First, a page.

Question: How Many NHL Draft Picks Make it to the NHL?
Over 200 players are selected at every NHL draft. How many of them go on to have NHL careers? What are the prospects for a player selected in the first round of the NHL Draft compared to later rounds?
To properly evaluate a draft, you need a few year's distance from it. So let's look at the 1990s.
To define whether a player "makes it," let's set the threshold at 200 NHL games. We'll call them "career players."
Between 1990 and 1999, there were 2,600 names called at the NHL Entry Draft.
As of 2007, 494 of those players have appeared in at least 200 NHL games. That's a success rate of 19 percent.
But of course, not all draft picks are created equal. The guys picked in the first round are a cut above the rest:
Success rate of first-round draft picks
Of the 494 career players drafted in the 1990s, 160 were selected in the first round.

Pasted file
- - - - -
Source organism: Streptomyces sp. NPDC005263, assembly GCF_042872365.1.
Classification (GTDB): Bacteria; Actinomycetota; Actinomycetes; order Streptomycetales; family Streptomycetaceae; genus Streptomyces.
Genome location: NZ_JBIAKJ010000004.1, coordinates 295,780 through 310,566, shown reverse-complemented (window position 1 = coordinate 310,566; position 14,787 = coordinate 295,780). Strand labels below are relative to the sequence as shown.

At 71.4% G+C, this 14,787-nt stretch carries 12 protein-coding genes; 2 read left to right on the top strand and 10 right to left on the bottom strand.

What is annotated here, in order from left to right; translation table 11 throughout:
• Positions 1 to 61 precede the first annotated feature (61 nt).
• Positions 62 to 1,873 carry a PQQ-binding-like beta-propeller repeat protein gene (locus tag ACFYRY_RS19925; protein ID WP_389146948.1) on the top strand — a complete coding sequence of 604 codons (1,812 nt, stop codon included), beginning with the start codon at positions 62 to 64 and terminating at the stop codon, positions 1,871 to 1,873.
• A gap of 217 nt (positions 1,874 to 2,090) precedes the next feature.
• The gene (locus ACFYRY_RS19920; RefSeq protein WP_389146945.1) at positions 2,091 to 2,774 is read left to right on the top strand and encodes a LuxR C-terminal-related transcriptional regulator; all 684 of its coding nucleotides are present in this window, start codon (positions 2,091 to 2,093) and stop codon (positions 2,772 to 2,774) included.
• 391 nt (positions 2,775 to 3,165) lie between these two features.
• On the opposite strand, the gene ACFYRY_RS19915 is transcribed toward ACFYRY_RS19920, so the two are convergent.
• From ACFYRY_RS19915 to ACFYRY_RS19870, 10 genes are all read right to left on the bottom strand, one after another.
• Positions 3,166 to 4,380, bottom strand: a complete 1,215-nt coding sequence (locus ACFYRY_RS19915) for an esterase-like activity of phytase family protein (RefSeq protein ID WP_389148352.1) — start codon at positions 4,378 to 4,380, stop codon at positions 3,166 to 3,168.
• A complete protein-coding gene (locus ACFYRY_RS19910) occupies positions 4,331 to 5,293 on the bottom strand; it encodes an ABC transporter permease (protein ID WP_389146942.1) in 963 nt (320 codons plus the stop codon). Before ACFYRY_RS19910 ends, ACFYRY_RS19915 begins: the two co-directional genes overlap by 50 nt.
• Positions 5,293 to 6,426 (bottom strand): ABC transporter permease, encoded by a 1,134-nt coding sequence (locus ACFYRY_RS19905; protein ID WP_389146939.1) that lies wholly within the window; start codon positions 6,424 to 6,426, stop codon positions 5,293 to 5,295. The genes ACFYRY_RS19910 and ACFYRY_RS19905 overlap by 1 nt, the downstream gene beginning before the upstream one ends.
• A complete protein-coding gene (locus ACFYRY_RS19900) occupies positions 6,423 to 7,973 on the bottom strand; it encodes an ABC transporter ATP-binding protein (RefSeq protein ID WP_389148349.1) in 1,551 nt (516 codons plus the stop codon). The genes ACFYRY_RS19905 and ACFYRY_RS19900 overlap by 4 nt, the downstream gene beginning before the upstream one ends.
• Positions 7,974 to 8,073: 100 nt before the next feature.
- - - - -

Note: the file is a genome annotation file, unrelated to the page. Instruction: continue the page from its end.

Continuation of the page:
Of those 160 career players, over half have played more than 500 NHL games.
Among the older players (those drafted from 1990 to 1994), six first-round picks have made it to 1,000 games. Another couple of dozen are still active and within reach of 1,000.
Based on the 1990s sample, a first-round draft pick has a 63 percent chance of being a career player.
Results can vary widely from year to year:
The 1993 NHL Draft produced 22 career players from 26 first-round picks.
In 1999, less than half of the first-round selections went on to become career players (12 out of 28).
Beyond the first round.
This is where the NHL dream begins to fade in a hurry:
From 1990 to 1999, about one-quarter of the players selected in the second round turned into NHL career players.
Those drafted in the third round and beyond are really up against it.
From over 2,000 players selected in the third round and beyond during 1990s, just 261 made it as NHL career players. That's about 12 percent.